That's a message echoed by Ohio State director of athletics Gene Smith, who credited Matta for restoring the rich tradition of Buckeye basketball since being lured from Xavier nearly a decade ago.
"For eight years now that Thad has been here, he's elevated our program to a point where people recognize you can do both," Smith said. "You can have an institutional platform like ours, a brand like ours and a city like ours where you can do both. It's exciting that we have a coach like this and are able to get kids like we get. When you look at all the kids that have gone pro in the NBA or Europe in the past seven years, it's phenomenal."
Now, there's no doubt that Ohio State is first and foremost a football school. From its seven claimed national championships to seven Heisman Trophy winners, Ohio State is a behemoth among behemoths on the gridiron; after all, there's a reason Ohio Stadium seats 100,000-plus fans and there's a rendering of Chic Harley located on the façade of a restaurant on High Street. And much like a place like Indiana doesn't apologize for its rich basketball heritage, Ohio State shouldn't have to apologize for the Buckeye State's fascination with the oblong spheroid as well.
But there's no way the men's basketball tradition can be ignored. Fred Taylor took the school to three national title games in a row from 1960-62, winning the first, while the legacy of outstanding players from Jerry Lucas to Evan Turner – both national players of the year – is impressive. This year's Final Four is OSU's 11th, good for sixth among Division I programs and first among Big Ten schools.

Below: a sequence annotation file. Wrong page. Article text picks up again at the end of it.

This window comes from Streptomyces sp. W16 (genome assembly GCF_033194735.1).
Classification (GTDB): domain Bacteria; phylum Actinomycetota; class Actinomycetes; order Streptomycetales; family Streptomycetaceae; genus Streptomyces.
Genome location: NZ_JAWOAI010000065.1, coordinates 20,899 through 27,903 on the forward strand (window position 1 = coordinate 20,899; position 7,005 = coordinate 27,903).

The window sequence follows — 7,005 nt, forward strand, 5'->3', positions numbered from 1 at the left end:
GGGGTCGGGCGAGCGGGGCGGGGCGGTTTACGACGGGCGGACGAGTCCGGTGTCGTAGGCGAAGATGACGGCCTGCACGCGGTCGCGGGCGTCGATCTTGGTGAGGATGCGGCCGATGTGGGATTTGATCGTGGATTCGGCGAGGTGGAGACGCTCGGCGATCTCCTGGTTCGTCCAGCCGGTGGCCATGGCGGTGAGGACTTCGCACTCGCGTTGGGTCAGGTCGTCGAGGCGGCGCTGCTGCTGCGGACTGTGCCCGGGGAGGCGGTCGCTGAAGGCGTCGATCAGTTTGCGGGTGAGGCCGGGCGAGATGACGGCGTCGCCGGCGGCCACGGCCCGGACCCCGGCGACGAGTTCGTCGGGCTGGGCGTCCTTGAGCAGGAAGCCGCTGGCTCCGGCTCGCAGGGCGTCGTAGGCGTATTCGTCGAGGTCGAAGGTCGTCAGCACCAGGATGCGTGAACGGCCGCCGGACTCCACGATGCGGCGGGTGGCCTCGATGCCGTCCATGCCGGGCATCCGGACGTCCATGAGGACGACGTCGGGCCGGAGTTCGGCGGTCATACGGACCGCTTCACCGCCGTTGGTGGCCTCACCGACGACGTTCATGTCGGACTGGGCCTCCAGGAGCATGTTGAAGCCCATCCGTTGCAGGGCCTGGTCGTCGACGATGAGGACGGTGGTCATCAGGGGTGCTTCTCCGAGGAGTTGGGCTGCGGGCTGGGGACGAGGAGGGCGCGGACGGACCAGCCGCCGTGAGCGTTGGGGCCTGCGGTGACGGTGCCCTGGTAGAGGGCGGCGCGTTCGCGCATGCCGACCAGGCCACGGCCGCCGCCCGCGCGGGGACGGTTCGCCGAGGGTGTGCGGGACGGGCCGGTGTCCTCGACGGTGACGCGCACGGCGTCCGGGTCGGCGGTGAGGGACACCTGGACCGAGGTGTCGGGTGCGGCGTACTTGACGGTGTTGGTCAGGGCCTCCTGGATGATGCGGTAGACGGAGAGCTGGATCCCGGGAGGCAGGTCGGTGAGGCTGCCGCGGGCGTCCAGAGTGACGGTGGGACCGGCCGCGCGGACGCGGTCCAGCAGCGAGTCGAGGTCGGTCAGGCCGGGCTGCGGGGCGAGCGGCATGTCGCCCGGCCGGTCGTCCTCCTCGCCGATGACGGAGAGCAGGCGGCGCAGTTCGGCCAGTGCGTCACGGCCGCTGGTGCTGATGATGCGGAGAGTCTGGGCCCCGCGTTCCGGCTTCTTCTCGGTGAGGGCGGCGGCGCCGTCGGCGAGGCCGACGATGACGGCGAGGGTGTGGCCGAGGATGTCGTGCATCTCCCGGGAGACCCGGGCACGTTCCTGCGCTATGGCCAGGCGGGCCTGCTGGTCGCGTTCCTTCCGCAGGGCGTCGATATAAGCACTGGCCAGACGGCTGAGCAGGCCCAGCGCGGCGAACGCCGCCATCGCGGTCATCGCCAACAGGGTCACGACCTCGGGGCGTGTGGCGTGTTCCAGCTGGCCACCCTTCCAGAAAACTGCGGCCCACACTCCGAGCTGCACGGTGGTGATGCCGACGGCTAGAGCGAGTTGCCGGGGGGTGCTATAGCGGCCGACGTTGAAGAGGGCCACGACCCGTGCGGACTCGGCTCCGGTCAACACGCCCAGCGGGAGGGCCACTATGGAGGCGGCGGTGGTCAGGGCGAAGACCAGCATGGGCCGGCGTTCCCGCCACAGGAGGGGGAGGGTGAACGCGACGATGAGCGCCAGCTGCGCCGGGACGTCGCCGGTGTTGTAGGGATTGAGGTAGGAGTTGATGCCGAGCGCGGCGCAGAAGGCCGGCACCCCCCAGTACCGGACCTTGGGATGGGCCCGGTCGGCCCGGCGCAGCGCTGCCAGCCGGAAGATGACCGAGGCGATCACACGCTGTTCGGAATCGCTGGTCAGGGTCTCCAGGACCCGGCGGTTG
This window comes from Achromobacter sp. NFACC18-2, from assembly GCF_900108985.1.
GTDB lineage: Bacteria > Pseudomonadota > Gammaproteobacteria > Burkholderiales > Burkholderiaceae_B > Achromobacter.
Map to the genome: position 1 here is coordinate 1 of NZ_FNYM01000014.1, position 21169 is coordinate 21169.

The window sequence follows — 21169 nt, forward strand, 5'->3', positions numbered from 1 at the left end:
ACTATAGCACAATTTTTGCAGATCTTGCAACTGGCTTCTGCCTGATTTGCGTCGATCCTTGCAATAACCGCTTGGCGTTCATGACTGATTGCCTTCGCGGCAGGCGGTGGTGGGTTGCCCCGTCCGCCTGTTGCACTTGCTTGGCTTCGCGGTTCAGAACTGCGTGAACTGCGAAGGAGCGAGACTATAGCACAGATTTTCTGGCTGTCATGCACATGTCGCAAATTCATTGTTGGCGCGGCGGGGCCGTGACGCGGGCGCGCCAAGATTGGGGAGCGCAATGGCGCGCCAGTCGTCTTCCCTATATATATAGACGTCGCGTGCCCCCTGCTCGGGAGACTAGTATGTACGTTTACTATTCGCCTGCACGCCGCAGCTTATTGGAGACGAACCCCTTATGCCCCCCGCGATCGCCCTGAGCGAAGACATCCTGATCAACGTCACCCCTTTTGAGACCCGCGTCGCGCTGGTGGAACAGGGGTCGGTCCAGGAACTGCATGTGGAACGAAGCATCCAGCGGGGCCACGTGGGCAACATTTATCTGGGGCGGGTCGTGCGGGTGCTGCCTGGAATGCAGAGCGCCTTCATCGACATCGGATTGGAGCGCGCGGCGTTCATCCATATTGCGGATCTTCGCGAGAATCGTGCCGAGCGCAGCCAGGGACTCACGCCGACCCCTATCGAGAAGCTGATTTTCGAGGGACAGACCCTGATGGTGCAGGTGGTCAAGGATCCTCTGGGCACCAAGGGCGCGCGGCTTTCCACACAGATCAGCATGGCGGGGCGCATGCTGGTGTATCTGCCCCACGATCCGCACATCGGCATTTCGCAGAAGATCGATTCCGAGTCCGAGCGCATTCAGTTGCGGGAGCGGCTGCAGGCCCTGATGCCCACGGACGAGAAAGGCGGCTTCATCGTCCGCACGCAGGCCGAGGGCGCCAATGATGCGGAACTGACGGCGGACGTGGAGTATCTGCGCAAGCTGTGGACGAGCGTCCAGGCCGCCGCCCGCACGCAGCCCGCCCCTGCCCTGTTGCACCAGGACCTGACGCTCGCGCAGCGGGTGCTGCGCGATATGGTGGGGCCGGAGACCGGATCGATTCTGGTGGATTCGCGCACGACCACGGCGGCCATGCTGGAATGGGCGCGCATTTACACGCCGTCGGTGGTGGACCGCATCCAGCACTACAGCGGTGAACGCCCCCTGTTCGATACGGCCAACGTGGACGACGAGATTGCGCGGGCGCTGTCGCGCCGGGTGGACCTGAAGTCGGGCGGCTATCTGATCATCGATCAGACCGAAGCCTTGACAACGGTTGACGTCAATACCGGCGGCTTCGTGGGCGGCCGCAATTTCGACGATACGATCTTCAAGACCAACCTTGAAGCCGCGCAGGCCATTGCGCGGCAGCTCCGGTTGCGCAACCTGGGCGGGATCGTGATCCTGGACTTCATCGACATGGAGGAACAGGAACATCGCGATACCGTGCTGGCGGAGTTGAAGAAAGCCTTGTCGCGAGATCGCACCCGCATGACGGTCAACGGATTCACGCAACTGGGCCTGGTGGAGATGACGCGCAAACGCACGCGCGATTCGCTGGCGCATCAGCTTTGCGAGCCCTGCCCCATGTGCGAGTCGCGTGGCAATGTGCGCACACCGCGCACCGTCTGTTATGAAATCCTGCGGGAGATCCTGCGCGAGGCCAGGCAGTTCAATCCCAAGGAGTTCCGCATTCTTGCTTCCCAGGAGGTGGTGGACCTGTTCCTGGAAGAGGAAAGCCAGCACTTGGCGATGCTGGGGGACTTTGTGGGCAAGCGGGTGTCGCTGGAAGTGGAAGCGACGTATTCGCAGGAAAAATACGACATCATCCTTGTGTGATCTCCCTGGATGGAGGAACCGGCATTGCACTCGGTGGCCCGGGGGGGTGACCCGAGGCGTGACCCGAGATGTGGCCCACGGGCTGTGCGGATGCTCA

While that program is often overshadowed by football, a poll recently conducted here on BuckeyeSports.com showed OSU fans are looking forward to the Final Four. In results compiled in the print edition of BSB, 82.2 percent of fans said they were more excited about the Final Four than the start of Meyer's first practice as he tries to reinvigorate that program.
At the very least, the timing – the way spring practice has fallen at the same time as the Final Four – is interesting to Smith.
"There is a little irony," he said. "It's a great situation where I know our fans can embrace both. We're the 15th largest city in the country, 60,000 students – we're capable of embracing both. We have one of the largest basketball arenas in the country at 19,000. We sold it out 11 or 12 times. We can embrace both. I don't think there is any challenge with that."